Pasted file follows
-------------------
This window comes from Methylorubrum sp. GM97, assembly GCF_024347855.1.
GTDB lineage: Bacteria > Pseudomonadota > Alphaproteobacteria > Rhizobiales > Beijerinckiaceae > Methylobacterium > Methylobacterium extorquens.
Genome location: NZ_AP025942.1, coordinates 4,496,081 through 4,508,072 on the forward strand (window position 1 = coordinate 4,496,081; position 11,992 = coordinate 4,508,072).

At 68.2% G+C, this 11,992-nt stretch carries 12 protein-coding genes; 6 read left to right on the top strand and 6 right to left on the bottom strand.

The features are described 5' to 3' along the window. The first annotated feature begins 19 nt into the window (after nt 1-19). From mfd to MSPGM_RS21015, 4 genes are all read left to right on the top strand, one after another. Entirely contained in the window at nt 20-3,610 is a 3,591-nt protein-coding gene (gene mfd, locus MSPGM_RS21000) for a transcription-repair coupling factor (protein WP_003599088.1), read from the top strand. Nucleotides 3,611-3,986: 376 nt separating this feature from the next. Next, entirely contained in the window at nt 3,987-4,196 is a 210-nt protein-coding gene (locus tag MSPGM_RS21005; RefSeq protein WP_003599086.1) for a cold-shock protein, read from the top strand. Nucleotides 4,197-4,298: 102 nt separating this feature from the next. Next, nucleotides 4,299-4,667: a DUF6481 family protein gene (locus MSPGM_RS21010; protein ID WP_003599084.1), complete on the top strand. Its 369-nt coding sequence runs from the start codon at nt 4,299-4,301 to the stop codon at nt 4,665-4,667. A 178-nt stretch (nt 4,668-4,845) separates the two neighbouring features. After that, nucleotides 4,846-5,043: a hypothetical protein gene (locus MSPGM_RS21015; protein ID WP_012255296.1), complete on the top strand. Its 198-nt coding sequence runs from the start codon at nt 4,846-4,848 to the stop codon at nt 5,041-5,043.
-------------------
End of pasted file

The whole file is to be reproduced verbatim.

This window comes from Methylorubrum sp. GM97, assembly GCF_024347855.1.
GTDB lineage: Bacteria > Pseudomonadota > Alphaproteobacteria > Rhizobiales > Beijerinckiaceae > Methylobacterium > Methylobacterium extorquens.
Genome location: NZ_AP025942.1, coordinates 4,496,081 through 4,508,072 on the forward strand (window position 1 = coordinate 4,496,081; position 11,992 = coordinate 4,508,072).

At 68.2% G+C, this 11,992-nt stretch carries 12 protein-coding genes; 6 read left to right on the top strand and 6 right to left on the bottom strand.

The features are described 5' to 3' along the window. The first annotated feature begins 19 nt into the window (after nt 1-19). From mfd to MSPGM_RS21015, 4 genes are all read left to right on the top strand, one after another. Entirely contained in the window at nt 20-3,610 is a 3,591-nt protein-coding gene (gene mfd, locus MSPGM_RS21000) for a transcription-repair coupling factor (protein WP_003599088.1), read from the top strand. Nucleotides 3,611-3,986: 376 nt separating this feature from the next. Next, entirely contained in the window at nt 3,987-4,196 is a 210-nt protein-coding gene (locus tag MSPGM_RS21005; RefSeq protein WP_003599086.1) for a cold-shock protein, read from the top strand. Nucleotides 4,197-4,298: 102 nt separating this feature from the next. Next, nucleotides 4,299-4,667: a DUF6481 family protein gene (locus MSPGM_RS21010; protein ID WP_003599084.1), complete on the top strand. Its 369-nt coding sequence runs from the start codon at nt 4,299-4,301 to the stop codon at nt 4,665-4,667. A 178-nt stretch (nt 4,668-4,845) separates the two neighbouring features. After that, nucleotides 4,846-5,043: a hypothetical protein gene (locus MSPGM_RS21015; protein ID WP_012255296.1), complete on the top strand. Its 198-nt coding sequence runs from the start codon at nt 4,846-4,848 to the stop codon at nt 5,041-5,043.